On top of Aaron Nordstrom‘s live vocals, the memorable riffing of Guitarists Daniel Sahagún and Charles Lee Salvaggio were matched by an equally impressive rhythm section from Drummer Brian Steele Medina and Bassist Alessandro “AP” Paveri. Completely in unison with each crescendo and breakdown, they played songs such as “Resurrection,” “Basement,” and “Eternity” early on. Enticing sonically, their approach resulted in not a systematic, but rather an organic delivery as they concluded with “Anonymous,” “Remember We Die,” and closer “Stardust.” For those who missed this run, Gemini Syndrome return to the road for a more touring in January 2017, including dates with Starset. 

Being completely rattled by the previous acts to perform, it was time for Drowning Pool to take over. Driven by harsh vocals and chugging guitars, Drowning Pool has successfully made a career for themselves over the years as a staple in the early Nu Metal and American Hard Rock scenes. From the release of their 2001 debut album, Sinner, Drowning Pool have gained a following since the early stages of its career. Currently supporting their latest full-length, Hellelujah, the veteran band still show they can rock hard with the rest of them. 

From the first note, Drowning Pool made it clear that this show was no tea party: the crowd was unrelenting from that point forward, unraveling into fits of moshing and fist-pumping to the end, to the tune of their 2001 hit “Sinner.” Frontman Jasen Moreno stood along the edge of the stage, interacting with nearby fans and even inviting several members to contribute backing vocals. Constantly animating the crowd, Moreno falls nothing short of an adequate vocalist in Drowning Pool’s current lineup.

As stated, enthusiastically out on the road to promote Hellelujah, the band certainly has not stopped delivering delightfully rigid, unyielding tunes. Performed from the said album, tracks included “We Are the Devil;” a Punk-infused piece featuring mass chanting and signature Drowning Pool 2000’s distortion. Well received by the crowd, many chanted back to Moreno, while others dove off the stage to the track’s churning rhythms. Meanwhile, Guitarist C.J. Pierce proceeded to emit guttural wails from his hallowed instrument throughout the night, delivering crowd-pleasing solos time after time from “37 Stitches” to “Tear Away.” Moreno expanded on his extensive range all through the set, showcasing everything from breathy vocals to low-range growls.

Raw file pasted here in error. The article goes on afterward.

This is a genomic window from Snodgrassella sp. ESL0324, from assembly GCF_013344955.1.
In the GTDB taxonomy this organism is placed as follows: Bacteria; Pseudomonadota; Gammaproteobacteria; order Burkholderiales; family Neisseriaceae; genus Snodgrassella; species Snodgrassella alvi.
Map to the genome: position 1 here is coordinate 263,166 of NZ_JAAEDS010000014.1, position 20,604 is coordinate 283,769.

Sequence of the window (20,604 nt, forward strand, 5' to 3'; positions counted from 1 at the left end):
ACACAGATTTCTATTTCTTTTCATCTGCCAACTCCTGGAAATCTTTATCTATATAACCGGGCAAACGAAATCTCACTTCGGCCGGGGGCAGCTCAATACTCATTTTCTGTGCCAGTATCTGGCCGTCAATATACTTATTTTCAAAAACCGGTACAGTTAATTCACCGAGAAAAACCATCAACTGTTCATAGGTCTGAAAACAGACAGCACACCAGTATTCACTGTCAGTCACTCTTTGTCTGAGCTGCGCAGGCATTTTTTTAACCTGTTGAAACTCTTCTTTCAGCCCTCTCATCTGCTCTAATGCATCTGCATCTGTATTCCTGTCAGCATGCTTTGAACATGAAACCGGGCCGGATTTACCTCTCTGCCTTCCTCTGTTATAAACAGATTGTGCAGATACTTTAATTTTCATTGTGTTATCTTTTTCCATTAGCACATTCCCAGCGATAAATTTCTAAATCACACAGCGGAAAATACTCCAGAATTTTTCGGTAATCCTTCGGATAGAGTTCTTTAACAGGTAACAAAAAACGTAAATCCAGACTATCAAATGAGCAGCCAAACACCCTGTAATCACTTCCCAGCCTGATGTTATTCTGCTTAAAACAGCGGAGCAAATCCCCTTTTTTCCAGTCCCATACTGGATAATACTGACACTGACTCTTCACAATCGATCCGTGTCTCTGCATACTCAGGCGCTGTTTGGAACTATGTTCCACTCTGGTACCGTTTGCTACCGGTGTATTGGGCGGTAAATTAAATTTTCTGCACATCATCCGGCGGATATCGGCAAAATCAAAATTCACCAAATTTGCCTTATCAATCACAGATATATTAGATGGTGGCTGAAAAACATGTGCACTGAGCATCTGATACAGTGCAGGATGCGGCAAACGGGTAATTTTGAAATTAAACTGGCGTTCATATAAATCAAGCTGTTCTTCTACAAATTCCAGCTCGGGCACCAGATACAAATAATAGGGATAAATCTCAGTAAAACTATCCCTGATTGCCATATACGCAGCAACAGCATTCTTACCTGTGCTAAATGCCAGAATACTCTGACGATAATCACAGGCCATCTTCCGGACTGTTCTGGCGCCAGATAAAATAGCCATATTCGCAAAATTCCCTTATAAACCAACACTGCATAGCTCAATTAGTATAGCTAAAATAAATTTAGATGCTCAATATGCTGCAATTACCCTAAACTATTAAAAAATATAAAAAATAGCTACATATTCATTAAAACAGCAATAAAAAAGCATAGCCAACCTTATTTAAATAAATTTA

The four-piece continued to shake the crowd during the later portions of the night, inviting several female audience members onstage to join them for the final two songs, “Tear Away” and the famed “Bodies.” An Erin Porter from the Gemini Syndrome camp took on the role of sole vocalist for the former song, delivering a female-driven take on the band’s classic. Backed vocally by the erupting crowd, this song illustrated just how intimate of a setting the show really had. There was no boundary between the performer and the audience – which made the experience truly unique. Featuring a heavy use of the lyric “Let the bodies hit the floor,” the audience was overwhelming the voice of Moreno in comparison as their shouts in unison shook the humble venue. Gradually counting up from one to four, shouting the number each time, the audience jumped in place to the beat with Moreno, cultivating the same audience-to-band relationship given off the entire show.

Covering all bases, Drowning Pool played a variety of career-spanning hits both old and new. However, a stronger affection for the older hits were generally received; the audience went absolutely wild jumping and shouting along to anything from the Sinner record. With this solid performance, it proved that they know exactly how put on a show and it will be exciting to see what 2017 brings for the never-say-die Texas band of brothers.